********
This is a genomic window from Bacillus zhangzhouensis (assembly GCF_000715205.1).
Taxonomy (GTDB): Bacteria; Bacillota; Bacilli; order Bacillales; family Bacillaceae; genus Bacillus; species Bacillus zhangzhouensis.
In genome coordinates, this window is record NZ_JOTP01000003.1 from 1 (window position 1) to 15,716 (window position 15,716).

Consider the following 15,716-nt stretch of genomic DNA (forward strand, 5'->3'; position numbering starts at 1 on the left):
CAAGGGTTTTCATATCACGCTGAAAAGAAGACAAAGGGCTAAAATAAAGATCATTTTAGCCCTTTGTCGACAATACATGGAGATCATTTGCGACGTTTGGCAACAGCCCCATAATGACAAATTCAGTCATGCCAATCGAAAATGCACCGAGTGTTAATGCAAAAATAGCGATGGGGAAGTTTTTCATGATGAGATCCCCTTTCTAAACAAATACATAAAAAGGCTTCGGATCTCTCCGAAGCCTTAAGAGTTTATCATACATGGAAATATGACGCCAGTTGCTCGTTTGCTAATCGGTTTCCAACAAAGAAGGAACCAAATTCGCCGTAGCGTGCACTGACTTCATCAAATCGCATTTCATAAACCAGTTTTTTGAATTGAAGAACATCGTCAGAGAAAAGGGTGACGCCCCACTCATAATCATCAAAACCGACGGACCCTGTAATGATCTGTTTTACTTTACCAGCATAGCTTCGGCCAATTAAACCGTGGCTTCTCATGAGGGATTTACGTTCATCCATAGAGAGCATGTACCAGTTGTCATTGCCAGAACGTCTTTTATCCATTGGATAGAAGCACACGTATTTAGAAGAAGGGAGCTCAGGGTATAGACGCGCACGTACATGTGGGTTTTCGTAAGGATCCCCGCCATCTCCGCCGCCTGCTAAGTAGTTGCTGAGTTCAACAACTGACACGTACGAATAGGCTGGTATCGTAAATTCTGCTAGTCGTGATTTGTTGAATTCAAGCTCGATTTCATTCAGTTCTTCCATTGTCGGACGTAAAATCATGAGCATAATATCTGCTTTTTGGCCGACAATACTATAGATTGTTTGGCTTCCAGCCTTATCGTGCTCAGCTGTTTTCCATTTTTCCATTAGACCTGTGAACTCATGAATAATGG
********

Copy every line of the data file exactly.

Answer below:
This is a genomic window from Bacillus zhangzhouensis (assembly GCF_000715205.1).
Taxonomy (GTDB): Bacteria; Bacillota; Bacilli; order Bacillales; family Bacillaceae; genus Bacillus; species Bacillus zhangzhouensis.
In genome coordinates, this window is record NZ_JOTP01000003.1 from 1 (window position 1) to 15,716 (window position 15,716).

Consider the following 15,716-nt stretch of genomic DNA (forward strand, 5'->3'; position numbering starts at 1 on the left):
CAAGGGTTTTCATATCACGCTGAAAAGAAGACAAAGGGCTAAAATAAAGATCATTTTAGCCCTTTGTCGACAATACATGGAGATCATTTGCGACGTTTGGCAACAGCCCCATAATGACAAATTCAGTCATGCCAATCGAAAATGCACCGAGTGTTAATGCAAAAATAGCGATGGGGAAGTTTTTCATGATGAGATCCCCTTTCTAAACAAATACATAAAAAGGCTTCGGATCTCTCCGAAGCCTTAAGAGTTTATCATACATGGAAATATGACGCCAGTTGCTCGTTTGCTAATCGGTTTCCAACAAAGAAGGAACCAAATTCGCCGTAGCGTGCACTGACTTCATCAAATCGCATTTCATAAACCAGTTTTTTGAATTGAAGAACATCGTCAGAGAAAAGGGTGACGCCCCACTCATAATCATCAAAACCGACGGACCCTGTAATGATCTGTTTTACTTTACCAGCATAGCTTCGGCCAATTAAACCGTGGCTTCTCATGAGGGATTTACGTTCATCCATAGAGAGCATGTACCAGTTGTCATTGCCAGAACGTCTTTTATCCATTGGATAGAAGCACACGTATTTAGAAGAAGGGAGCTCAGGGTATAGACGCGCACGTACATGTGGGTTTTCGTAAGGATCCCCGCCATCTCCGCCGCCTGCTAAGTAGTTGCTGAGTTCAACAACTGACACGTACGAATAGGCTGGTATCGTAAATTCTGCTAGTCGTGATTTGTTGAATTCAAGCTCGATTTCATTCAGTTCTTCCATTGTCGGACGTAAAATCATGAGCATAATATCTGCTTTTTGGCCGACAATACTATAGATTGTTTGGCTTCCAGCCTTATCGTGCTCAGCTGTTTTCCATTTTTCCATTAGACCTGTGAACTCATGAATAATGG